Seattle Pacific Table Tennis

Bellevue Table Tennis Club

The Seattle Pacific Table Tennis Club (SPTTC) opened its doors in Bellevue on Aug. 1. The club is owned and operated by Jia “Coach Judy” Qi. Qi is a former coach for the Chinese national table tennis team and has trained many national-level table tennis players in China. Alan Lee assists in marketing and can be found most nights helping out at the club.

Finding a location

The idea to open a facility for table tennis players occurred more than two and a half years ago. Lee recalls that it was a difficult process to find the ideal space. Ultimately, they found an unwanted, unused warehouse in Bellevue. “It used to be a dark, empty warehouse that no one wanted, ” said Lee of the space that was vacant for more than a year. Lee and volunteers saw this space with potential for their dream of a table tennis facility. The club signed a five-year lease with hopes of expanding when the lease is up. The warehouse is 4, 000 square feet with 18-foot high ceilings and houses 10 table tennis tables and competition-approved table tennis flooring.

The warehouse was converted into the club by volunteers. Labor and materials were donated as well. While many people thought that opening a table tennis club was a bad idea due to the economy, Qi, Lee, and other table tennis enthusiasts thought that it was worth a shot. “We have so much passion; we are willing to take risks, ” said Lee.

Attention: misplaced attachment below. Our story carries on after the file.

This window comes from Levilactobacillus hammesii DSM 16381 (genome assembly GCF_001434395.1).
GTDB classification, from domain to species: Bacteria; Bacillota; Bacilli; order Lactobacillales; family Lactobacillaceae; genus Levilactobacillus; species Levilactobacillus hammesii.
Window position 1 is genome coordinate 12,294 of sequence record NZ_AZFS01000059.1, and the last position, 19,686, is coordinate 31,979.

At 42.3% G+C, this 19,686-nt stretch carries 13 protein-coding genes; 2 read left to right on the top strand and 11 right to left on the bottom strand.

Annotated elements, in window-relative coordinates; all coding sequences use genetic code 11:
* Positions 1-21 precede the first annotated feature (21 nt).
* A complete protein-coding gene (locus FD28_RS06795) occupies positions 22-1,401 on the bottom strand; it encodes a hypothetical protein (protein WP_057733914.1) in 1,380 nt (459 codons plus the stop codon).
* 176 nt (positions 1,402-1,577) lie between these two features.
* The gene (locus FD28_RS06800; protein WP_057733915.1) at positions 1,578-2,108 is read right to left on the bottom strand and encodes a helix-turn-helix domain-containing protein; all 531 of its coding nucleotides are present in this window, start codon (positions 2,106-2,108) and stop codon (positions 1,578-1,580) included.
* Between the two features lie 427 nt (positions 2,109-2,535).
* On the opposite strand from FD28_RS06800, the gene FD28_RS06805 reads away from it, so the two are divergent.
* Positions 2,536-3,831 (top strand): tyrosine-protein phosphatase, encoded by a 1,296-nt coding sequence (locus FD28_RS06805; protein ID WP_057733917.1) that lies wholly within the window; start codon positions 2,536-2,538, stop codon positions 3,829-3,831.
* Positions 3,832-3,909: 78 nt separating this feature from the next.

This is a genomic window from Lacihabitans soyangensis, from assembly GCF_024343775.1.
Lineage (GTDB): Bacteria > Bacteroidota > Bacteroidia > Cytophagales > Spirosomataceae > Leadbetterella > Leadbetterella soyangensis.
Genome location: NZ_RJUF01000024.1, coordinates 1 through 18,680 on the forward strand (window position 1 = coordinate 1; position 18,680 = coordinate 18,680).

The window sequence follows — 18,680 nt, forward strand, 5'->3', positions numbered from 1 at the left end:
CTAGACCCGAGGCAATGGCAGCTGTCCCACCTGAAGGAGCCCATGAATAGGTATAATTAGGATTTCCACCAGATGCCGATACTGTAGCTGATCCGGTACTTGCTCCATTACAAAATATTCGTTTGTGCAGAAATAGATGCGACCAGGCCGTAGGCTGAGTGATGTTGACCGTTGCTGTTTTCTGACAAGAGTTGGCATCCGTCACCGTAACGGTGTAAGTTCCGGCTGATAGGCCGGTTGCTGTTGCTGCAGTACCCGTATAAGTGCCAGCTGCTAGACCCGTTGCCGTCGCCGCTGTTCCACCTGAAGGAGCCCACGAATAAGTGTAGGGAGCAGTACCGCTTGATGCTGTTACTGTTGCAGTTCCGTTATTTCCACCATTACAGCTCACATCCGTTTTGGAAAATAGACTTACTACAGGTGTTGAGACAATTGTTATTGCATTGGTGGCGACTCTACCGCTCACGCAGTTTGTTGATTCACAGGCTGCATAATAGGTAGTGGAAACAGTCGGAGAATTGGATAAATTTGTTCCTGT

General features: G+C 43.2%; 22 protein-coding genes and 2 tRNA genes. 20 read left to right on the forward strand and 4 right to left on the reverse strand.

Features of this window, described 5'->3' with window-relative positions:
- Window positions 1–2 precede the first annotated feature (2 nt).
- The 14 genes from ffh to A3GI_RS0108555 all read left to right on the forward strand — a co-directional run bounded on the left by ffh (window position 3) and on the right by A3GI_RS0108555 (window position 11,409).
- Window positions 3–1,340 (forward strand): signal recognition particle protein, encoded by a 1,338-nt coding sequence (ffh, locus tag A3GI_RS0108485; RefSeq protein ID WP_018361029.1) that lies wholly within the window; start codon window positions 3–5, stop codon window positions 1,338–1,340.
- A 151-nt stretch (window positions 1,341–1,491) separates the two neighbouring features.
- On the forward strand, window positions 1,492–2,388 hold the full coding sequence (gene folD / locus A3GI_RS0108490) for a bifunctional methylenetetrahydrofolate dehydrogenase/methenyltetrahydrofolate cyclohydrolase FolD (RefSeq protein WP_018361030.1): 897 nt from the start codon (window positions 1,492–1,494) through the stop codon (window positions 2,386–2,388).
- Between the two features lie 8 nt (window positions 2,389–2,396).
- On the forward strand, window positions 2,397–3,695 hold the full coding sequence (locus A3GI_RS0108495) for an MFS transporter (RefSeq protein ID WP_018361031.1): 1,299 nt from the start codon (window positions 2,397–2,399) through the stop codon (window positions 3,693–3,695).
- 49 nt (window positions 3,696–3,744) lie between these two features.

SPTTC is supported financially by Qi and paying members. In addition, Qi conducts private lessons for students young and old.

Qi teaches many young children the basics so that they may eventually enter into tournament play. At one of the tables, a mirror is set up on the side of the table so that children can watch their stance and technique.

Qi has a basket of balls on her side of the table so that she can feed continuous balls for the children to return using proper form.

Sea cruise leads to new passion

Lee became involved in table tennis after going on a cruise with his wife.

Lee, a former tennis player, turned to table tennis after winning a small table tennis tournament while he was on the cruise ship. Due to injuries, he had to retire from tennis, but he found table tennis as a suitable replacement. When he returned from the cruise, he tried playing table tennis at the SPTTC in Chinatown. He realized that he had a lot to learn in order to play competitively. He has been an active player for 15 years.

Although he is no longer playing in tournaments, Lee helps out by coaching the young table tennis players.

Lee is an ardent promoter of table tennis. He notes that it is a game that is played by many in their 70s and 80s as well as young children.

He notes that many parents prefer that their children take up table tennis rather than contact sports. “It is a safe sport, ” explains Lee as he points out that the ball is small, light, and cannot cause damage if you are hit with it.

“The game helps children learn hand and eye coordination, ” Lee added. “[I]t is a mental game and helps kids focus.” Lee also explained that the game helps them think about strategy and tests their reflexes.

Playing table tennis is relatively cheap. A professional model paddle costs about $50 to $100 depending on the materials used.

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